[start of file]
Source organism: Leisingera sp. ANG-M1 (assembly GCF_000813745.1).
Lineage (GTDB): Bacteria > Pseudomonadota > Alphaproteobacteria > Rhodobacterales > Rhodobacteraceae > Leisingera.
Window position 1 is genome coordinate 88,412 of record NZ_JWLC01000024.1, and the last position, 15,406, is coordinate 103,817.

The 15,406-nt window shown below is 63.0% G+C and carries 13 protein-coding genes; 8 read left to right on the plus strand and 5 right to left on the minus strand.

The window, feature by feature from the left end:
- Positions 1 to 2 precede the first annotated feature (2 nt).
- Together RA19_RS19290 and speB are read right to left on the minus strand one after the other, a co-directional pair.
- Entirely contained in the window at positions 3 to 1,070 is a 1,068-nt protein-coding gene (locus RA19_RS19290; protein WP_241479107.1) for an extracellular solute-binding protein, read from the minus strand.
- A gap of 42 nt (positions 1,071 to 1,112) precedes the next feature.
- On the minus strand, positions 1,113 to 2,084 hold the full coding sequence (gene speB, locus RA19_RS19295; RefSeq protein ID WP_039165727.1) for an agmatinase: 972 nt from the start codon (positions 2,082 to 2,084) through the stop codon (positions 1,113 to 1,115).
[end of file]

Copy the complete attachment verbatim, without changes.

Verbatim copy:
Source organism: Leisingera sp. ANG-M1 (assembly GCF_000813745.1).
Lineage (GTDB): Bacteria > Pseudomonadota > Alphaproteobacteria > Rhodobacterales > Rhodobacteraceae > Leisingera.
Window position 1 is genome coordinate 88,412 of record NZ_JWLC01000024.1, and the last position, 15,406, is coordinate 103,817.

The 15,406-nt window shown below is 63.0% G+C and carries 13 protein-coding genes; 8 read left to right on the plus strand and 5 right to left on the minus strand.

The window, feature by feature from the left end:
- Positions 1 to 2 precede the first annotated feature (2 nt).
- Together RA19_RS19290 and speB are read right to left on the minus strand one after the other, a co-directional pair.
- Entirely contained in the window at positions 3 to 1,070 is a 1,068-nt protein-coding gene (locus RA19_RS19290; protein WP_241479107.1) for an extracellular solute-binding protein, read from the minus strand.
- A gap of 42 nt (positions 1,071 to 1,112) precedes the next feature.
- On the minus strand, positions 1,113 to 2,084 hold the full coding sequence (gene speB, locus RA19_RS19295; RefSeq protein ID WP_039165727.1) for an agmatinase: 972 nt from the start codon (positions 2,082 to 2,084) through the stop codon (positions 1,113 to 1,115).